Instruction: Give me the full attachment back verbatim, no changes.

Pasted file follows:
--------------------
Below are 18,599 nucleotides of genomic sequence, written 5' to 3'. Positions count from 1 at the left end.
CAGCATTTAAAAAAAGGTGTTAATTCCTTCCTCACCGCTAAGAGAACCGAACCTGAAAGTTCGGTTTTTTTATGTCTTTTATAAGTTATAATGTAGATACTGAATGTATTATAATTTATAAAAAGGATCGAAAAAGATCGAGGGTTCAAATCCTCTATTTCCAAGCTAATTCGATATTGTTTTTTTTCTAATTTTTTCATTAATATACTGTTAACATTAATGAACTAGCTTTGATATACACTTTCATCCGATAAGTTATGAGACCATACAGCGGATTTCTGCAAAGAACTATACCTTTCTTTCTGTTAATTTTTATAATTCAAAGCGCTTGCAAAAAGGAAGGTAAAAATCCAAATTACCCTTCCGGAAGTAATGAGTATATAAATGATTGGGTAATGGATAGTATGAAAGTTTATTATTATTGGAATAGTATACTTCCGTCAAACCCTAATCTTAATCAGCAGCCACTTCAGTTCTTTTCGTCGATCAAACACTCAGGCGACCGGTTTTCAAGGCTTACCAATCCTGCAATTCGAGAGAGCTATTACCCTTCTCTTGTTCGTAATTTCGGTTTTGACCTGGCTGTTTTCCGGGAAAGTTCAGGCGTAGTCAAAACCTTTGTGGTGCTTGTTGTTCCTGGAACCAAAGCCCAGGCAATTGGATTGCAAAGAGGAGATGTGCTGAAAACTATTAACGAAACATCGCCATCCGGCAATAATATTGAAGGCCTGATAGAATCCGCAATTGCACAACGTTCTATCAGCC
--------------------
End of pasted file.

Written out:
Below are 18,599 nucleotides of genomic sequence, written 5' to 3'. Positions count from 1 at the left end.
CAGCATTTAAAAAAAGGTGTTAATTCCTTCCTCACCGCTAAGAGAACCGAACCTGAAAGTTCGGTTTTTTTATGTCTTTTATAAGTTATAATGTAGATACTGAATGTATTATAATTTATAAAAAGGATCGAAAAAGATCGAGGGTTCAAATCCTCTATTTCCAAGCTAATTCGATATTGTTTTTTTTCTAATTTTTTCATTAATATACTGTTAACATTAATGAACTAGCTTTGATATACACTTTCATCCGATAAGTTATGAGACCATACAGCGGATTTCTGCAAAGAACTATACCTTTCTTTCTGTTAATTTTTATAATTCAAAGCGCTTGCAAAAAGGAAGGTAAAAATCCAAATTACCCTTCCGGAAGTAATGAGTATATAAATGATTGGGTAATGGATAGTATGAAAGTTTATTATTATTGGAATAGTATACTTCCGTCAAACCCTAATCTTAATCAGCAGCCACTTCAGTTCTTTTCGTCGATCAAACACTCAGGCGACCGGTTTTCAAGGCTTACCAATCCTGCAATTCGAGAGAGCTATTACCCTTCTCTTGTTCGTAATTTCGGTTTTGACCTGGCTGTTTTCCGGGAAAGTTCAGGCGTAGTCAAAACCTTTGTGGTGCTTGTTGTTCCTGGAACCAAAGCCCAGGCAATTGGATTGCAAAGAGGAGATGTGCTGAAAACTATTAACGAAACATCGCCATCCGGCAATAATATTGAAGGCCTGATAGAATCCGCAATTGCACAACGTTCTATCAGCC